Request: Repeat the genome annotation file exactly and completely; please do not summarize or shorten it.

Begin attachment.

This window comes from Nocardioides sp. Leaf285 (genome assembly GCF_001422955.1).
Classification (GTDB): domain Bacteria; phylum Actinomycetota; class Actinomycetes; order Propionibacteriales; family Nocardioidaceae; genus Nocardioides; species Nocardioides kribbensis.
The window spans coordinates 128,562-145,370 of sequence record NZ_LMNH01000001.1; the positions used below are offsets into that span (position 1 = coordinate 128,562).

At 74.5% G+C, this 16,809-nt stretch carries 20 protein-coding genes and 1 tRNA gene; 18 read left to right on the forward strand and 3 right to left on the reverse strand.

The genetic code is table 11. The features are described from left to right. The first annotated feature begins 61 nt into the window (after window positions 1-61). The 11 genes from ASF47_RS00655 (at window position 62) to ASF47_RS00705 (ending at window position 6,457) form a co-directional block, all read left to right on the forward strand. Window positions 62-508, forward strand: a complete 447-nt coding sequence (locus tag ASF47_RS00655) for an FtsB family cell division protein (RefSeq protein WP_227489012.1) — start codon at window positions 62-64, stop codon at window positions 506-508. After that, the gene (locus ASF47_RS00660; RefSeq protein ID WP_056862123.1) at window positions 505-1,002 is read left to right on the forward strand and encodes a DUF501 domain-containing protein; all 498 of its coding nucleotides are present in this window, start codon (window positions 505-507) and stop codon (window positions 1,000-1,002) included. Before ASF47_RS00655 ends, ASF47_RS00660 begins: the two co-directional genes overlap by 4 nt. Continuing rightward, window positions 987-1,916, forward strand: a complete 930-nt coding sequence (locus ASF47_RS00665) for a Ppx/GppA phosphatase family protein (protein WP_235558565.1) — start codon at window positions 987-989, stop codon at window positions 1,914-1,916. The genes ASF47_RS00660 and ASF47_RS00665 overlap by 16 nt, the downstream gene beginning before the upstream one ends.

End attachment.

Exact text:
This window comes from Nocardioides sp. Leaf285 (genome assembly GCF_001422955.1).
Classification (GTDB): domain Bacteria; phylum Actinomycetota; class Actinomycetes; order Propionibacteriales; family Nocardioidaceae; genus Nocardioides; species Nocardioides kribbensis.
The window spans coordinates 128,562-145,370 of sequence record NZ_LMNH01000001.1; the positions used below are offsets into that span (position 1 = coordinate 128,562).

At 74.5% G+C, this 16,809-nt stretch carries 20 protein-coding genes and 1 tRNA gene; 18 read left to right on the forward strand and 3 right to left on the reverse strand.

The genetic code is table 11. The features are described from left to right. The first annotated feature begins 61 nt into the window (after window positions 1-61). The 11 genes from ASF47_RS00655 (at window position 62) to ASF47_RS00705 (ending at window position 6,457) form a co-directional block, all read left to right on the forward strand. Window positions 62-508, forward strand: a complete 447-nt coding sequence (locus tag ASF47_RS00655) for an FtsB family cell division protein (RefSeq protein WP_227489012.1) — start codon at window positions 62-64, stop codon at window positions 506-508. After that, the gene (locus ASF47_RS00660; RefSeq protein ID WP_056862123.1) at window positions 505-1,002 is read left to right on the forward strand and encodes a DUF501 domain-containing protein; all 498 of its coding nucleotides are present in this window, start codon (window positions 505-507) and stop codon (window positions 1,000-1,002) included. Before ASF47_RS00655 ends, ASF47_RS00660 begins: the two co-directional genes overlap by 4 nt. Continuing rightward, window positions 987-1,916, forward strand: a complete 930-nt coding sequence (locus ASF47_RS00665) for a Ppx/GppA phosphatase family protein (protein WP_235558565.1) — start codon at window positions 987-989, stop codon at window positions 1,914-1,916. The genes ASF47_RS00660 and ASF47_RS00665 overlap by 16 nt, the downstream gene beginning before the upstream one ends.